nep-hap New Economics Papers
on Economics of Happiness
Issue of 2023‒07‒24
two papers chosen by

  1. How the Well-Being Function Varies with Age: The Importance ofIncome, Health, and Social Relations over the Life Cycle By Juergen Bitzer; Erkan Goeren; Heinz Welsch
  2. The Benefits and Costs of Guest Worker Programs: Experimental Evidence from the India-UAE Migration Corridor By Suresh Naidu; Yaw Nyarko; Shing-Yi Wang

  1. By: Juergen Bitzer (University of Oldenburg, Department of Economics); Erkan Goeren (university of Oldenburg, Department of Economics); Heinz Welsch (University of Oldenburg, Department of Economics)
    Abstract: Previous literature has identified income, poor health and social relationships as the most important predictors of subjective well-being (SWB). In addition, the literature has identified a non-linear relationship between age and SWB, with a dip in SWB in mid-life. Explanations of the non-linear age-SWB relationship include the notion of unmet aspirations and the idea that people’s emotional response to the drivers of SWB changes with age. Against this background, we use representative longitudinal data for Germany (1992- 2019) with about 570, 000 observations for more than 88, 000 individuals aged 16-105 years to investigate if and how the association between SWB and its main predictors changes over the life cycle. Using fixed effects estimation to control for cohort effects and unobserved personal characteristics, we find that the marginal effects of income and social relationships vary with age in a wave-like fashion, while the negative marginal effect of poor health increases monotonically and progressively with age. Our results are similar for alternative measures of SWB (life satisfaction and living in misery) and for men and women. The agerelated changes in the importance of income and social relationships for SWB found in this paper help to explain the relationship between age and SWB found in previous literature.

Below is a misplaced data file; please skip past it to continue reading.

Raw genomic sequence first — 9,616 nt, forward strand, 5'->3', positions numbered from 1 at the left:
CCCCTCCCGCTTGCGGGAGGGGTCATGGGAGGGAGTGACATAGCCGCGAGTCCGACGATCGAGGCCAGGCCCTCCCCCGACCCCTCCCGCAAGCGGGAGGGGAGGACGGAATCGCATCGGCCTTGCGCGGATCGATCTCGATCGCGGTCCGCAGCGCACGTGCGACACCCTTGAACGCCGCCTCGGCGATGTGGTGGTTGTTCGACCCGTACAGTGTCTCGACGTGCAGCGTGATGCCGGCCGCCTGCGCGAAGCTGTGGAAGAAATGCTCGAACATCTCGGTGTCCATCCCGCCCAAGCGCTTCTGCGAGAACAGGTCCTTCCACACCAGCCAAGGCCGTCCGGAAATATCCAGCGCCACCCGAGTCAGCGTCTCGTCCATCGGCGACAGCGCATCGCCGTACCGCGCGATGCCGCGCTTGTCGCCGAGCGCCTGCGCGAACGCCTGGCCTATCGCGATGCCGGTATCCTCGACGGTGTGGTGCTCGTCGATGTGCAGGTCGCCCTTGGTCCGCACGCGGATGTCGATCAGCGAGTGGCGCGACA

Keywords: subjective well-being; life satisfaction; life cycle happiness; income; health;social relations; employment
    Date: 2023–07
  2. By: Suresh Naidu; Yaw Nyarko; Shing-Yi Wang
    Abstract: We estimate the individual returns to temporary migration programs using a randomized experiment with several thousand job seekers in India applying to guest worker jobs in the United Arab Emirates (UAE). Working with construction companies and the UAE Ministry of Labor, we randomized job offers to potential migrant workers at recruitment sites. We measured effects on labor market outcomes, well-being, social relationships, and work satisfaction, as well as on labor intermediation costs, assets and debt. We find that workers who received the randomized offer experienced 30% higher earnings, and those who take up the offer to migrate to the UAE doubled their compensation. However, they also paid substantial upfront costs to labor intermediaries, financed by additional debt, that reduced take-home pay by about 10%. Migrants also reported a significant fall in subjective well-being, driven by increases in physical pain, effort, and heat. There were no significant effects on loneliness or other dimensions of well-being. Our finding of negative effects on well-being is consistent with the large share of workers offered jobs who did not migrate to the UAE. Extrapolating using a linear marginal treatment effects framework to workers who decline the UAE job offer, we find large and positive pecuniary returns to migration, even including intermediary fees, but even larger non-pecuniary costs.
    JEL: J6
    Date: 2023–06

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